Standing On The Shoulders Of Our Mentors

Marvin Bell died yesterday. A poetic giant has fallen. His Dead Man poems are everything good poetry is about: deeply imagistic, humane, formally ambitious, culturally significant, political without pretension, and on and on. It is the work of a lifetime. His death made me realize most of my poetic mentors are now gone. Hayden Carruth. Mark Strand. Philip Levine. And now Marvin Bell.

I say mentors even though I have never been taught by any of these poets (I met Mark Strand once at a book signing and he was very gracious), but I believe a poet needs to be constantly learning the craft—the placing of the best words in the best order—
from someone. Poetry is a lonely practice as it is and without that passing on of the seeds of craft or poetic “knowing” from one veteran poet to a younger one, well, it is my belief we are all just maundering in the dark.

I remember watching a documentary on the poet C. K. Williams, yet another poetic light gone too soon, and he said he needed to feel like he was constantly learning from someone, or otherwise he felt “bereft”.

Marvin Bell 1937-2020

The outpouring of reactions to Marvin Bell’s death overwhelmingly praised his gifts not just as a poet, but as a great teacher. He was a long-time Iowa Writers’ Workshop professor and there were many of his students who wrote fond remembrances of his classes.

Being an exemplary poet is one thing. To teach well is another. Robert Lowell by all accounts was a horrible teacher. Theodore Roethke was said to be a great instructor, but only if you could withstand his withering glances and snappy remarks if you expected constant praise. Philip Levine sounds like he was an expert teacher who helped many great poets find their voices: Larry Levis, David St. John, and Dorianne Laux to name just a few.

Other poets shunned the academic life. W.S. Merwin said that he felt “the air go out of the room” if he spent too much time in a university classroom. Jack Gilbert lived a solitary life in Greece and only appeared in colleges every ten years to promote a new book of poems.

For me, I teach high school and I write poems. Students can be such “energy vampires” but they need to be given the chance to do great things and part of your job as a teacher is to show them the path. To hand them your golden pen. To make them believe in their voice.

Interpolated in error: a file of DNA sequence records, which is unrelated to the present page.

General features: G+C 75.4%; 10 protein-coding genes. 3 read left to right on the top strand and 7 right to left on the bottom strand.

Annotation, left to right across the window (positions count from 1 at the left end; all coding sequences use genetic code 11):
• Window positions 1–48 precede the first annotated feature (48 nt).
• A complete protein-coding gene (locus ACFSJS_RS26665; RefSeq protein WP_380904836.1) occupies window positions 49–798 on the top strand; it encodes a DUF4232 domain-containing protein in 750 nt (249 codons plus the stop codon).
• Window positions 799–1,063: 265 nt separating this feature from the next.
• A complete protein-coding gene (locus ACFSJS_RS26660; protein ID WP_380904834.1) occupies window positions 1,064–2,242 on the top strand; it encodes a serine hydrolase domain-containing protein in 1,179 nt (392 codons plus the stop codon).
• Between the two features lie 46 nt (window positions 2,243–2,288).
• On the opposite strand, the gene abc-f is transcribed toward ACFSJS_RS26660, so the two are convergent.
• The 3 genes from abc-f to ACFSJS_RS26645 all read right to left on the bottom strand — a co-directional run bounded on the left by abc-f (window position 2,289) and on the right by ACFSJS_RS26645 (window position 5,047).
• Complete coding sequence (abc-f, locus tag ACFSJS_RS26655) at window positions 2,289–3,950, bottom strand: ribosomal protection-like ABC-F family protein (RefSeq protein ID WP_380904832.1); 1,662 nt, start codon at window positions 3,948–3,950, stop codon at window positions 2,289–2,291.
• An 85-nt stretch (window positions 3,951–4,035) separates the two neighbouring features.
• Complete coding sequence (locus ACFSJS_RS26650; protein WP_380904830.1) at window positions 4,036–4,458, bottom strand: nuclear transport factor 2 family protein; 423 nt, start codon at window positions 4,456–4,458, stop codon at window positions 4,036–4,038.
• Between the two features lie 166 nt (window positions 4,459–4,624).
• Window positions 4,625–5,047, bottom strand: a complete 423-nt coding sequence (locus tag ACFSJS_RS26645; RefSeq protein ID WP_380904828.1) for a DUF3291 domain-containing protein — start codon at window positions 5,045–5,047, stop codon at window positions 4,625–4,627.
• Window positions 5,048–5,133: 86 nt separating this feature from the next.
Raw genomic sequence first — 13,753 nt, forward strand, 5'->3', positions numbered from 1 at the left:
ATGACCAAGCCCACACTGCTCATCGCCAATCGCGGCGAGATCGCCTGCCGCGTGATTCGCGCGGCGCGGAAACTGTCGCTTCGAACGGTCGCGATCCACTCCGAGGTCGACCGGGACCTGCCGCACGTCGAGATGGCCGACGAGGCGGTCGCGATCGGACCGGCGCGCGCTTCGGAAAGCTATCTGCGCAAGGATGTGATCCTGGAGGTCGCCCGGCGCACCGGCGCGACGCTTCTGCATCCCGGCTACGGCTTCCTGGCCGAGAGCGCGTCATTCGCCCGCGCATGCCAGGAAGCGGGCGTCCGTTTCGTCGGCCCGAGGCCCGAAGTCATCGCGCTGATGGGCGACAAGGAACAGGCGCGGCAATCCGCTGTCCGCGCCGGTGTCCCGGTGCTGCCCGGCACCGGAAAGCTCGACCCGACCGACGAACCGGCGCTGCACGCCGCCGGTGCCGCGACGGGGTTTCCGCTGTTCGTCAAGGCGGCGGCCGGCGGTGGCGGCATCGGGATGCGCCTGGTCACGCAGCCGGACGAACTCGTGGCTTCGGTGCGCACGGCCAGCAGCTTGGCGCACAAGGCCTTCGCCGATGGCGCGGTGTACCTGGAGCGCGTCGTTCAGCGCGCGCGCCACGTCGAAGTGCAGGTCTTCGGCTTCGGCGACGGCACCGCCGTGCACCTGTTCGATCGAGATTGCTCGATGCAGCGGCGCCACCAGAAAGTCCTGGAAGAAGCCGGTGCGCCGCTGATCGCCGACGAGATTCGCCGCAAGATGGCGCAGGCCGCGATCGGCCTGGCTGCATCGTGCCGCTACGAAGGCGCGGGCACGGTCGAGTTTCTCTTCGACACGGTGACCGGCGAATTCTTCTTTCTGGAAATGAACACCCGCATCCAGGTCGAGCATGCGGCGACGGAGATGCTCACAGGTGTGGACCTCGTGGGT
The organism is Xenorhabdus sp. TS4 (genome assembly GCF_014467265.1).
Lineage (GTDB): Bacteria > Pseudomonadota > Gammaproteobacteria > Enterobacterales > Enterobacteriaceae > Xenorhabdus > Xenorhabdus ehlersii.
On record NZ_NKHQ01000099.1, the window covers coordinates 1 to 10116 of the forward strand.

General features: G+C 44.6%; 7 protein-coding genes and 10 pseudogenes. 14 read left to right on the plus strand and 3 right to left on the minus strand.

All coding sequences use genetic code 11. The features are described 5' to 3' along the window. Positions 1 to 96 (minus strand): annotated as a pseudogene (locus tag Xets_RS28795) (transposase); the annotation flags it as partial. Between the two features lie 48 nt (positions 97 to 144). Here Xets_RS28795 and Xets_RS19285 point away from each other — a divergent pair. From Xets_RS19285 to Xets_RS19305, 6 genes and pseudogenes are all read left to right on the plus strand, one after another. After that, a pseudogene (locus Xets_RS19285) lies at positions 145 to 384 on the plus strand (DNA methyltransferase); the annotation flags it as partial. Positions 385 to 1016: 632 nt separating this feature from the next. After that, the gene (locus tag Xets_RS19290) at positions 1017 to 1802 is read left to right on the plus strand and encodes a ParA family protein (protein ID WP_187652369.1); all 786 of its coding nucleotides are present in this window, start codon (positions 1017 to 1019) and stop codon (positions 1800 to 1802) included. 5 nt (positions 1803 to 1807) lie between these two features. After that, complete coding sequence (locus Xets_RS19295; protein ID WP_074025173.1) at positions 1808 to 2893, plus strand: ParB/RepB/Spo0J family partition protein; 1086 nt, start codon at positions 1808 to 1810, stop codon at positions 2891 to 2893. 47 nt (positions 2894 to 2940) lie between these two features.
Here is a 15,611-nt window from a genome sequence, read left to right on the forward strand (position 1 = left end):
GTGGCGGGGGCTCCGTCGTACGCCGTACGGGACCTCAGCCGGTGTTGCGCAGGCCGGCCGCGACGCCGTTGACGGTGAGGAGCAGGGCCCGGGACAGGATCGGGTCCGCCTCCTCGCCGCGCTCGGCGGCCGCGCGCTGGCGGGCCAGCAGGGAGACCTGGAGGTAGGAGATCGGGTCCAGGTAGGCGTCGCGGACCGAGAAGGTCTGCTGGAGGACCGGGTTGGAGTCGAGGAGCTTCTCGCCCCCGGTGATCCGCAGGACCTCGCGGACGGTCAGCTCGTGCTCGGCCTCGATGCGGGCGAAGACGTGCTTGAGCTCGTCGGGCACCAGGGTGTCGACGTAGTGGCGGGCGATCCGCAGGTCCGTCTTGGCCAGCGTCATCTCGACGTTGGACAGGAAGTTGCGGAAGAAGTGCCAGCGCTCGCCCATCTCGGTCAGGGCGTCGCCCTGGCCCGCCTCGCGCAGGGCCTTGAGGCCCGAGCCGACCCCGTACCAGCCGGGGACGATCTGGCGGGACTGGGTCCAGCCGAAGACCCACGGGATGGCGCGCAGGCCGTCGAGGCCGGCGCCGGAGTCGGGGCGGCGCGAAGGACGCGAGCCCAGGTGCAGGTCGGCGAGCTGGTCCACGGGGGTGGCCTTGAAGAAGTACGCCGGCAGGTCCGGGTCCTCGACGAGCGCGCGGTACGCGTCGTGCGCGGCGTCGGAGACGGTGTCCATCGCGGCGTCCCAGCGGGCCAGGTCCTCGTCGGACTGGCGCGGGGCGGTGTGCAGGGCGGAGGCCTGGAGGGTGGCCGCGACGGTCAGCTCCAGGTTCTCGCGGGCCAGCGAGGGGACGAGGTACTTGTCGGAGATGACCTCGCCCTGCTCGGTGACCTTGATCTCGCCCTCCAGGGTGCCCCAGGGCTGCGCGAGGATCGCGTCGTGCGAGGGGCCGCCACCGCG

We have many great poet teachers here in Canada too. Sina Queyras sounds like she is doing tremendous work over at Concordia University. Paul Vermeersch is building a publishing program at Sheridan College that I wish I could have attended when I was younger.

There are also many terrific editors who are fostering a new generation of young Canadian writers, whether it be Carmine Starnino’s decades long tenure at Vehicule Press, or Jim Johnstone at Palimpsest and Anstruther presses, or the indefatigable rob mclennan with his Ottawa-based above/ground press, or Shane Neilson with his upstart Gordon Hill press and duties over at the wonderful Frog Hollow press.

I guess what I am saying is we all need mentors. We need smart young people with a certain DIY attitude, but also with a capacity to learn. There is plenty of talent to go around, but sometimes we need a guiding hand to help focus it. To turn it into a lens with which to see the world with fresh eyes.

It is also our duty to acknowledge those whose work has helped shape our own along the way. I love it when Sina Queyra’s gives a shout-out to Dionne Brand, or Jason Guriel gushes over the work of Kay Ryan because I think this is part of the path we have chosen to walk. To admit we did not walk it alone.

Marvin Bell has died but his work will live on as long as people keep championing his work. If you have not read Marvin Bell’s “Incarnate: The Collected Dead Man Poems” out with Copper Canyon press, I think that is as good a place as any to start.

 About the Dead Man’s Papers
 The dead man remembers paper.
 He remembers roller skate keys and fruit box scooters, typewriter ribbons
           and swamp coolers, and lots and lots of paper.
 Paper stained by words and telltale commas.
 He could spot talent in a writer’s commas.
 There were meanings, there were diagrams on the ball field that told the
           players where to run, there were lines in the dirt that paralyzed
           a chicken.
 There was crumpled paper holding words that would never be released.
 And there were blackouts in the national files so that documents attesting to
           the criminality of officials became graphic illustrations of barrier art.
 The dead man tore paper in the fashion of atomic dispersals.
 He burned paper in the fashion of cremation.
 He balled-up the good ideas that were too late and the personal confessions
           of friends.

- R.I.P. Marvin Bell 

Chris Banks is a Canadian poet and author of six collections of poems with Deepfake Serenade from Nightwood Editions forthcoming in Fall 2021. His first full-length collection, Bonfires, was awarded the Jack Chalmers Award for poetry by the Canadian Authors’ Association in 2004. Bonfires was also a finalist for the Gerald Lampert Award for best first book of poetry in Canada. His poetry has appeared in The New Quarterly, Arc Magazine, The Antigonish Review, Event, The Malahat Review, GRIFFEL, American Poetry Journal, Prism International, among other publications. He lives and writes in Waterloo, Ontario.